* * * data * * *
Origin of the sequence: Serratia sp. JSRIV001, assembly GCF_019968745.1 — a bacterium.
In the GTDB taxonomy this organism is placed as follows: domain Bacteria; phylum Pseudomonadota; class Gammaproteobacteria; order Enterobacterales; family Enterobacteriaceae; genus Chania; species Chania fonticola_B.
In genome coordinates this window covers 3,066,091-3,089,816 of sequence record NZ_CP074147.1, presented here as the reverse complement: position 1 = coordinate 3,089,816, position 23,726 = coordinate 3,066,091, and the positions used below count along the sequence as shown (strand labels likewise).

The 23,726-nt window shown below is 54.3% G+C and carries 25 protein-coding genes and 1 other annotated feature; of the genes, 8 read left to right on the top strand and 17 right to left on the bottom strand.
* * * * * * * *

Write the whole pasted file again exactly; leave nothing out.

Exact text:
Origin of the sequence: Serratia sp. JSRIV001, assembly GCF_019968745.1 — a bacterium.
In the GTDB taxonomy this organism is placed as follows: domain Bacteria; phylum Pseudomonadota; class Gammaproteobacteria; order Enterobacterales; family Enterobacteriaceae; genus Chania; species Chania fonticola_B.
In genome coordinates this window covers 3,066,091-3,089,816 of sequence record NZ_CP074147.1, presented here as the reverse complement: position 1 = coordinate 3,089,816, position 23,726 = coordinate 3,066,091, and the positions used below count along the sequence as shown (strand labels likewise).

The 23,726-nt window shown below is 54.3% G+C and carries 25 protein-coding genes and 1 other annotated feature; of the genes, 8 read left to right on the top strand and 17 right to left on the bottom strand.